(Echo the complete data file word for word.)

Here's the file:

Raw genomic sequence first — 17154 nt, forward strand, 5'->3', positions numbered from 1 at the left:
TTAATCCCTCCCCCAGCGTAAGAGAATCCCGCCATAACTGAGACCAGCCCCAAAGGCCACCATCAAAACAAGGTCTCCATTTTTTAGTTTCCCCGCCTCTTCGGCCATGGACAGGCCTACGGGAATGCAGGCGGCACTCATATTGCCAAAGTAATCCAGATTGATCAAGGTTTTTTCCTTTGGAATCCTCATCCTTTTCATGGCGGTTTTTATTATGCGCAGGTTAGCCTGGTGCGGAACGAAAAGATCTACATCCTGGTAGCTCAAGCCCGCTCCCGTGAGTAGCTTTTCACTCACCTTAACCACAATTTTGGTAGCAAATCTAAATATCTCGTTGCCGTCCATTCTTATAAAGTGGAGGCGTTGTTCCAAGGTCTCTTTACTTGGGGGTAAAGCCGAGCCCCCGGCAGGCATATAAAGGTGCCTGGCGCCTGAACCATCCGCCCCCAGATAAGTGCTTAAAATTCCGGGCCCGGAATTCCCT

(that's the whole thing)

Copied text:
Raw genomic sequence first — 17154 nt, forward strand, 5'->3', positions numbered from 1 at the left:
TTAATCCCTCCCCCAGCGTAAGAGAATCCCGCCATAACTGAGACCAGCCCCAAAGGCCACCATCAAAACAAGGTCTCCATTTTTTAGTTTCCCCGCCTCTTCGGCCATGGACAGGCCTACGGGAATGCAGGCGGCACTCATATTGCCAAAGTAATCCAGATTGATCAAGGTTTTTTCCTTTGGAATCCTCATCCTTTTCATGGCGGTTTTTATTATGCGCAGGTTAGCCTGGTGCGGAACGAAAAGATCTACATCCTGGTAGCTCAAGCCCGCTCCCGTGAGTAGCTTTTCACTCACCTTAACCACAATTTTGGTAGCAAATCTAAATATCTCGTTGCCGTCCATTCTTATAAAGTGGAGGCGTTGTTCCAAGGTCTCTTTACTTGGGGGTAAAGCCGAGCCCCCGGCAGGCATATAAAGGTGCCTGGCGCCTGAACCATCCGCCCCCAGATAAGTGCTTAAAATTCCGGGCCCGGAATTCCCT